Rep. Keith Ellison enters race for DNC chair with strong support

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Rep. Keith Ellison formally announced his candidacy Monday to be the next chairman of the Democratic National Committee, a race that has taken on unusual importance as the party looks for someone to lead its efforts to rebuild after last week's devastating loss to Donald Trump.

Ellison, a progressive who backed Bernie Sanders over Hillary Clinton in the presidential primary, enters the potentially crowded race as the clear favorite thanks to early backing from a number of leading Democrats.

"It is not enough for Democrats to ask for voters' support every two years. We must be with them through every lost paycheck, every tuition hike, and every time they are the victim of a hate crime," Ellison said in a statement announcing his bid. "When voters know what Democrats stand for, we can improve the lives of all Americans, no matter their race, religion or sexual orientation. To do that, we must begin the rebuilding process now."

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Rep. Keith Ellison announces DNC chairman candidacy
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Rep. Keith Ellison announces DNC chairman candidacy

Rep. Keith Ellison (D-MN) speaks during the first session at the Democratic National Convention in Philadelphia, Pennsylvania, U.S. July 25, 2016.

(REUTERS/Mark Kauzlarich)

U.S. Democratic presidential candidate Bernie Sanders (C) stands on stage with his wife, Jane O'Meara Sanders (R), and U.S. Rep. Keith Ellison (DFL-MN) before speaking to supporters during a campaign rally in St. Paul, Minnesota, January 26, 2016.

(REUTERS/Eric Miller)

Rep. Keith Ellison (D-MN) is arrested by U.S. Capitol Police after blocking First Street NW in front of the U.S. Capitol with fellow supporters of immigration reform, on October 8, 2013 in Washington, DC. Last week, House Democrats introduced their own immigration reform bill.

(Photo by Drew Angerer/Getty Images)

Rep. Keith Ellison, D-Minn., one of only two Muslims in Congress, becomes emotional as he testifies before the House Homeland Security Committee on the extent of the radicalization of American Muslims, on Capitol Hill in Washington, Thursday, March 10, 2011.

(AP Photo/Alex Brandon)

Rep. Keith Ellison, D-Minn. speaks at a rally on Capitol Hill in Washington, Thursday, Nov. 13, 2014, held by low-wage contract workers. For the first time ever, low-wage contract workers at the Capitol will go on strike - joining with hundreds of workers who will be walking off their jobs from the Pentagon, Smithsonian Museums, The National Zoo, Union Station and the Ronald Reagan Federal Building.

(AP Photo/Molly Riley)

U.S. House Minority Leader Nancy Pelosi talks during a press conference with a congressional delegation in Cairo, Egypt, Thursday, March 15, 2012. House Minority Leader Nancy Pelosi says the U.S.-Egypt crisis over nonprofit group workers is a "bump" on the road and says relations between the longtime allies will remain strong. The congressional delegation at background from left to right are: Nick J. Rahall (D-WV), Edward J. Markey (D-Mass), Carolyn B. Maloney (D-NY) and Keith Ellison (D-MN).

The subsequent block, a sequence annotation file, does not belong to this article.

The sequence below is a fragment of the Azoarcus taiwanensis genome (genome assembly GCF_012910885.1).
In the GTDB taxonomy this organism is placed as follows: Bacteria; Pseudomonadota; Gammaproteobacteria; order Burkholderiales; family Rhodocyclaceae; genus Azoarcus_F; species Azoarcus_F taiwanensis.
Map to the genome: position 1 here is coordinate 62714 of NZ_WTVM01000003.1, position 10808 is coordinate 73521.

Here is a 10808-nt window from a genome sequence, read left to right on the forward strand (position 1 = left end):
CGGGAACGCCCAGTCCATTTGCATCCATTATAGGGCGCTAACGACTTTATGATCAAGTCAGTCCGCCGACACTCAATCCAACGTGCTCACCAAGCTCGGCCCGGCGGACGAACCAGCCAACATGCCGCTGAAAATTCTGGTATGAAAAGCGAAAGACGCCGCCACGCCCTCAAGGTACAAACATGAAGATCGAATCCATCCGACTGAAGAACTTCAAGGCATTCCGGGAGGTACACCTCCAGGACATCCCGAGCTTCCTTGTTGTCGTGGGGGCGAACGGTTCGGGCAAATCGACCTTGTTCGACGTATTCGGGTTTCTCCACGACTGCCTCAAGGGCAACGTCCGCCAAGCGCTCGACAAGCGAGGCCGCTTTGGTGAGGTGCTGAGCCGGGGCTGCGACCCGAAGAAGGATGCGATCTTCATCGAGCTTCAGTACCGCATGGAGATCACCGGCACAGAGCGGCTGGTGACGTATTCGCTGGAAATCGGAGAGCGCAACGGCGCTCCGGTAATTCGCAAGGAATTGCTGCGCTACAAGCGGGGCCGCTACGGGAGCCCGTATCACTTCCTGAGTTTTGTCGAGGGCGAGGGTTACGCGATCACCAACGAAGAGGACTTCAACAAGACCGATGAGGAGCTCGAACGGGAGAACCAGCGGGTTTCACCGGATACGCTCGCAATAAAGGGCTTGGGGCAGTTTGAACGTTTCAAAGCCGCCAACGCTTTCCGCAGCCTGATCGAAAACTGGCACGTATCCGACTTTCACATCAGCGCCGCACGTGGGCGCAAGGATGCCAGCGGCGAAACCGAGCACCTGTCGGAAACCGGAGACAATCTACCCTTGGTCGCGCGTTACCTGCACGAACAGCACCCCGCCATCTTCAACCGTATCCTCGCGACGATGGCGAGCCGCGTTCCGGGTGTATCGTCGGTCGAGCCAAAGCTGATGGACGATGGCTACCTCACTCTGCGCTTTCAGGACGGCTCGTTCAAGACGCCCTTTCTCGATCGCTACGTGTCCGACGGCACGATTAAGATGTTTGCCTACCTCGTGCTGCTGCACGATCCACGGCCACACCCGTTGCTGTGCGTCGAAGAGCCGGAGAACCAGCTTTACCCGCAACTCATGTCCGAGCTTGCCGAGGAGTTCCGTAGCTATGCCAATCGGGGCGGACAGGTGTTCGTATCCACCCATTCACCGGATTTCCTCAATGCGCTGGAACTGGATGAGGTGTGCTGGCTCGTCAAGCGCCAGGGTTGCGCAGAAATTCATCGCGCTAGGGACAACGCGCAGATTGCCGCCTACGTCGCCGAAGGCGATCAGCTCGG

(AP Photo/Amr Nabil)

Rep. Keith Ellison, D-Minn., attends a rally with low wage federal contract workers on the steps the Department of Labor to call for the minimum wage be raised to $15 per hour, April 14, 2016.

(Photo By Tom Williams/CQ Roll Call)

Rep. Keith Ellison, D-Minn., right, accompanied by Peter Welch, D-Vt., gestures during a news conference on Capitol Hill in Washington, Thursday, Oct. 13, 2011, to respond to new fees being imposed on customers of Bank of America.

(AP Photo/Manuel Balce Ceneta)

Keith Ellison, D-Minn., leaves a meeting with House Democrats in the Capitol Visitor Center, June 22, 2016. Democratic presidential candidate Hillary Clinton spoke at the meeting.

(Photo By Tom Williams/CQ Roll Call)

Congressman Keith Ellison speaks on stage during 'A More Perfect Union: Obama and The Racial Divide,' featuring Congressman Keith Ellison, Alicia Garza, Margo Jefferson, and Khalil Gibran Muhammad in conversation wiith Jelani Cobb during The New Yorker Festival 2016 at Acura at SIR Stage37 on October 9, 2016 in New York City.

(Photo by Ilya S. Savenok/Getty Images for The New Yorker)

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He continued by offering some criticism. "This election cycle, we did not motivate enough people to the ballot box," Ellison added. "We must invest in and empower our state and local parties by creating effective field operations, an enhanced and advanced voter file, and a culture of collaboration between candidates at every level. Let's put the voters first."

Ellison already has the support of both Sens. Chuck Schumer and Harry Reid, the party's incoming and outgoing leaders in the Senate, respectively, along with the strong backing of Sanders.

And his announcement came with additional statements of support from a number of prominent Democrats, including New York Attorney General Eric Schneiderman, Connecticut Sen. Chris Murphy and Minnesota Sen. Amy Klobuchar, three congressmen, two union presidents, and four state party chairs, who will play a large role in deciding the election.